Flyers reflect on special season after bowing out of NCAA tournament

Dayton guard Jenna Giacone (12) steals a pass ahead of Georgia forward Javyn Nicholson, left, during the second half of a first round game in the NCAA women's college basketball tournament, Friday, March 18, 2022, in Ames, Iowa. (AP Photo/Charlie Neibergall)

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Dayton guard Jenna Giacone (12) steals a pass ahead of Georgia forward Javyn Nicholson, left, during the second half of a first round game in the NCAA women's college basketball tournament, Friday, March 18, 2022, in Ames, Iowa. (AP Photo/Charlie Neibergall)

AMES, Iowa — Shauna Green stood in the hallway next to her team’s locker room. She attempted to digest Dayton’s season-ending defeats moments after it ended Friday night against Georgia in the NCAA Tournament.

A few moments earlier, the Flyers shed tears. Green led her players to the dais to meet with reporters. The emotions became quickly evident with red faces and tired eyes.

As Green processed the emotions, she found sophomore center Tenin Magassa, who had seven blocks in Dayton’s win over DePaul on Wedesday in the FirstFour. Magassa missed Friday’s game with a shoulder injury. Green rested her hands on Magassa’s shoulders and her voice began to break

“It wasn’t meant to be,” Green told Magassa.

After a 31-point win over the Blue Demons, the Flyers had confidence that they could pull off the upset over a Georgia team that finished 3-4 to end the regular season then lost it’s Southeastern Conference Tournament opener to Alabama.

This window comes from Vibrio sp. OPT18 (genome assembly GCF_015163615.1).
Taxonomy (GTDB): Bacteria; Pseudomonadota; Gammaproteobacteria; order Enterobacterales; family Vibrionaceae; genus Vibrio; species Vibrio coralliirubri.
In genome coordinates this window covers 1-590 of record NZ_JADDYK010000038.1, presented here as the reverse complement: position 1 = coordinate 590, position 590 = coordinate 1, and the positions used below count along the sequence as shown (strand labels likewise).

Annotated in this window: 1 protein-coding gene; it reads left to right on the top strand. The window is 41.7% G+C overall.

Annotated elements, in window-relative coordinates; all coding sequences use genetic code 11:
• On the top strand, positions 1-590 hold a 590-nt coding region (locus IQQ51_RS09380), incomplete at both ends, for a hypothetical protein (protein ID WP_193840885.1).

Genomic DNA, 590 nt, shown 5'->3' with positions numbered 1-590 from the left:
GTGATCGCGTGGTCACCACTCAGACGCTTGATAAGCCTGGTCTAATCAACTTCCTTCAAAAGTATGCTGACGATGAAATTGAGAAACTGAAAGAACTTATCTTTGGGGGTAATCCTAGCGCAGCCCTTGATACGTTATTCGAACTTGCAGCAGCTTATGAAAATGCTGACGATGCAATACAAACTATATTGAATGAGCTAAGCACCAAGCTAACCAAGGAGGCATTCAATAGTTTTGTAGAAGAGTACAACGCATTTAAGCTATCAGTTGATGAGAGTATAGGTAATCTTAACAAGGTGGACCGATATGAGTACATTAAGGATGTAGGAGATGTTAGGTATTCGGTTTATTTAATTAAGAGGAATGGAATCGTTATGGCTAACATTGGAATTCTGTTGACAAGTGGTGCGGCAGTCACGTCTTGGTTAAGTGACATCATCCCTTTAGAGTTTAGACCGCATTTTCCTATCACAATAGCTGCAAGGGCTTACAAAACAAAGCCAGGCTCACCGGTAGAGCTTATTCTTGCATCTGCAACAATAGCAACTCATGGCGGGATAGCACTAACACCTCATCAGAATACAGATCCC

“I could have sat in there for probably two hours and in a million different ways tell them how much I love them,” Green said. “They don’t want to hear that and I would’ve been crying the whole time. They were so focused on the goal and task at hand (through the entire season).”

Dayton is a group with a mix of veteran leadership and young prospects that prove potential for a bright future. Magassa and Makira Cook, who led Dayton with 21 points against Georgia, are only sophomores. Brynn Shoup-Hill played more minutes to fill Magassa’s role, and got valuable tournament experience as a freshman.

Jenna Giacone’s six years in a Dayton uniform came to an end. Kyla Whitehead, Araion Bradshaw, Amari Davidson and Erin Whalen could’ve also played their final game for the Flyers.

“They are really good players and they decided to come back and represent Dayton and play with their team,” Green said. “I think that says a lot about Dayton and our culture, and more importantly, what these kids are made of.”

Cook walked away from the loss to Georgia with pride. She might’ve even felt some joy with the opportunity to play under the teaching of Green and the leadership of Giacone and Whalen.

Giacone always dreamed of playing in the NCAA tournament. Dayton had its name called in her freshman and sophomore seasons, but a slew of injuries kept Giacone out of action. Green holds immense gratitude for her sixth-year senior, because she thought Giacone’s basketball career could’ve ended prematurely due to multiple foot surgeries and the daunting recoveries that followed.

Once Giacone got to Ames, however, it all came full-circle. She scored 21 points on DePaul.

“I couldn’t be more proud of this entire team to be able to come out, battle, make it to the NCAA tournament and respond from last year,” she said. “It was just a great, fun senior official year for me. No regrets in terms of coming back or any decision I made with that.”

In many ways, Dayton met its goal. It had an unforgettable season, and one filled with memories that some — including Green — can cherish forever.

On its final night of the campaign, though, it wasn’t meant to be.

“They are going to hold a special place in my heart,” Green said.

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